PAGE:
Getting your Evanston news from Facebook? Try the Evanston RoundTable’s free daily and weekend email newsletters – sign up now!

“The Book of Unknown Americans” by Christina Henriquez is an intensely moving novel about immigrants, written from the perspectives of several people, all immigrants to the U.S.

Arturo, owner of a construction company, and his wife, Alma Rivera, have come to Delaware from Mexico. They fell in love in Mexico, built a home that they loved, and after years of trying, finally had a beautiful daughter, Maribel. She fulfilled all their dreams.  

Then an accident causes Maribel severe brain injury. The doctors in Mexico do all they can for her and suggest that she needs to see experts who could help and perhaps cure her.

All the experts are in the U.S., so the family has no choice but to move. Arturo gets a job, the proper papers are filed and the family moves to Delaware.

Once the family settles in, 15-year-old Maribel attends a special school, where the teachers and therapists help her recover.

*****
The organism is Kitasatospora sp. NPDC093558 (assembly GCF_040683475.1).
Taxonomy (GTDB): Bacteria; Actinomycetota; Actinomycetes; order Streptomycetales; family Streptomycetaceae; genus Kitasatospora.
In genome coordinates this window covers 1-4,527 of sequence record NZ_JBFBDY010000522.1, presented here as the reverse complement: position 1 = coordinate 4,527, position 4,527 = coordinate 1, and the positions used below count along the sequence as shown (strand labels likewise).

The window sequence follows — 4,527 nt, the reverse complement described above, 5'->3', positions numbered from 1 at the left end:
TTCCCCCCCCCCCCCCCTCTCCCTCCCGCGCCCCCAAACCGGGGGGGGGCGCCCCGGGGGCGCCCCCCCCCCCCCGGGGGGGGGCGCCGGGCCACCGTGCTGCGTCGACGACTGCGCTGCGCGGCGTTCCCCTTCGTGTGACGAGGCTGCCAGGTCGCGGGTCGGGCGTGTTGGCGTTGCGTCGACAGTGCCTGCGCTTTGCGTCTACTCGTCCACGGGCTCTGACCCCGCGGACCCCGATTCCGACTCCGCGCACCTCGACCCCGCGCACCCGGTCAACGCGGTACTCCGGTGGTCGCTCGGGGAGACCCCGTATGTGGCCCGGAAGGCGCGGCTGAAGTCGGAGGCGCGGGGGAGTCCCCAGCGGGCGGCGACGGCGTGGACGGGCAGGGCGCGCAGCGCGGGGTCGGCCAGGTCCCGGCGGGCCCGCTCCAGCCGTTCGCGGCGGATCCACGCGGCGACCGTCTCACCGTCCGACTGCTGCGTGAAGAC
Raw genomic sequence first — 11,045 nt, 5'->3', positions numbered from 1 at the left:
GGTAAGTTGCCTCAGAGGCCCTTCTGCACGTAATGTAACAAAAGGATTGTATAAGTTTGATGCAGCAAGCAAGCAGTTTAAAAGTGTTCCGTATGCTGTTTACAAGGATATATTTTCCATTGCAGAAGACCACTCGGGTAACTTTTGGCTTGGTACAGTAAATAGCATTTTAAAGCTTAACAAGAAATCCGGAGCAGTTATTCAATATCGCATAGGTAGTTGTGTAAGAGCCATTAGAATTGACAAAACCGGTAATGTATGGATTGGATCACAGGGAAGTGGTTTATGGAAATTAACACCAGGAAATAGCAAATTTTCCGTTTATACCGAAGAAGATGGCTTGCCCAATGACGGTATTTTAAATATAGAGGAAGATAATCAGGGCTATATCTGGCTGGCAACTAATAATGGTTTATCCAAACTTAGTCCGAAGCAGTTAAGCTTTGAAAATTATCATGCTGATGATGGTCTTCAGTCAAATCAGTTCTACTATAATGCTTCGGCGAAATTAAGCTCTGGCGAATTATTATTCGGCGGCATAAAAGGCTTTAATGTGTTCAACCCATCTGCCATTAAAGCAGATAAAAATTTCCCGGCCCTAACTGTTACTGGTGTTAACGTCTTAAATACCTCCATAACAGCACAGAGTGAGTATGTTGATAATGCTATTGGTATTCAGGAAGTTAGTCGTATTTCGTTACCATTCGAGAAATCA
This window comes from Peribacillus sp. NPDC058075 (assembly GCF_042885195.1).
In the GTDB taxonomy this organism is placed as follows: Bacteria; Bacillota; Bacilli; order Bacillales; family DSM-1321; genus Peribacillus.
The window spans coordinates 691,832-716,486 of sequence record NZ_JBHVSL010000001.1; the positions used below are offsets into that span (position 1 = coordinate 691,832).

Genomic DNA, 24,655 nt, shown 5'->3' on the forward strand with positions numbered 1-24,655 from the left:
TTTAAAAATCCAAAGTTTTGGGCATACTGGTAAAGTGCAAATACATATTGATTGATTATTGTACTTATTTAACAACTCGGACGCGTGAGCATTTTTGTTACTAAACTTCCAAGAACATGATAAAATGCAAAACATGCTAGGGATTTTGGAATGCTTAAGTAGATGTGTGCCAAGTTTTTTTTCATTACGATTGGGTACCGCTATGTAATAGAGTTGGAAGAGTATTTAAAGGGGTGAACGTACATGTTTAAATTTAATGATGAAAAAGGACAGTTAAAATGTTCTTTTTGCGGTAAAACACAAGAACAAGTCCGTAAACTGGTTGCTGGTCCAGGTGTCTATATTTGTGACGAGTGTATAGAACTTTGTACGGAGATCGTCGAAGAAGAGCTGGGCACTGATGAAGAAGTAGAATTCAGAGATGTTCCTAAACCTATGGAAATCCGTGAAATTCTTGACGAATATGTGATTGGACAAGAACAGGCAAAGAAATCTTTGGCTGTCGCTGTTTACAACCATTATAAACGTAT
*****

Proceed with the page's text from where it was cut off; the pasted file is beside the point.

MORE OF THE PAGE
Arturo works picking and sorting mushrooms in a darkened warehouse, and it is a backbreaking job. But it is bearable because Maribel is being helped. The family lives in an apartment complex where they meet other Hispanic families from Venezuela, Puerto Rico, Panama, Guatemala and Nicaragua.

The Toro family and their son, Mayor, immigrants from Panama, have lived in the same apartment complex for many years. They understand the economic instability, prejudice and the struggle of fitting in at school.  

Mayor is the same age as Maribel, and for them it is love at first sight. Moving to the U.S. as a young child, Mayor is an American. Yet sometimes he does not feel American, he tells a friend. 

“The truth was I didn’t know which I was. I wasn’t allowed to claim the thing I felt and I didn’t feel the thing I was supposed to claim. [We are the] ‘Unknown Americans,’ the ones no one ever wants to know, because they’ve been told they’re supposed to be scared of us.”

“The Book of Unknown Americans” begins as a quiet, unassuming novel, then quickens without warning and moves into high drama.

There is optimism for a better future, for oneself and for one’s children. Ms. Henriquez has written sensitively with insights into the immigrant’s life and experiences.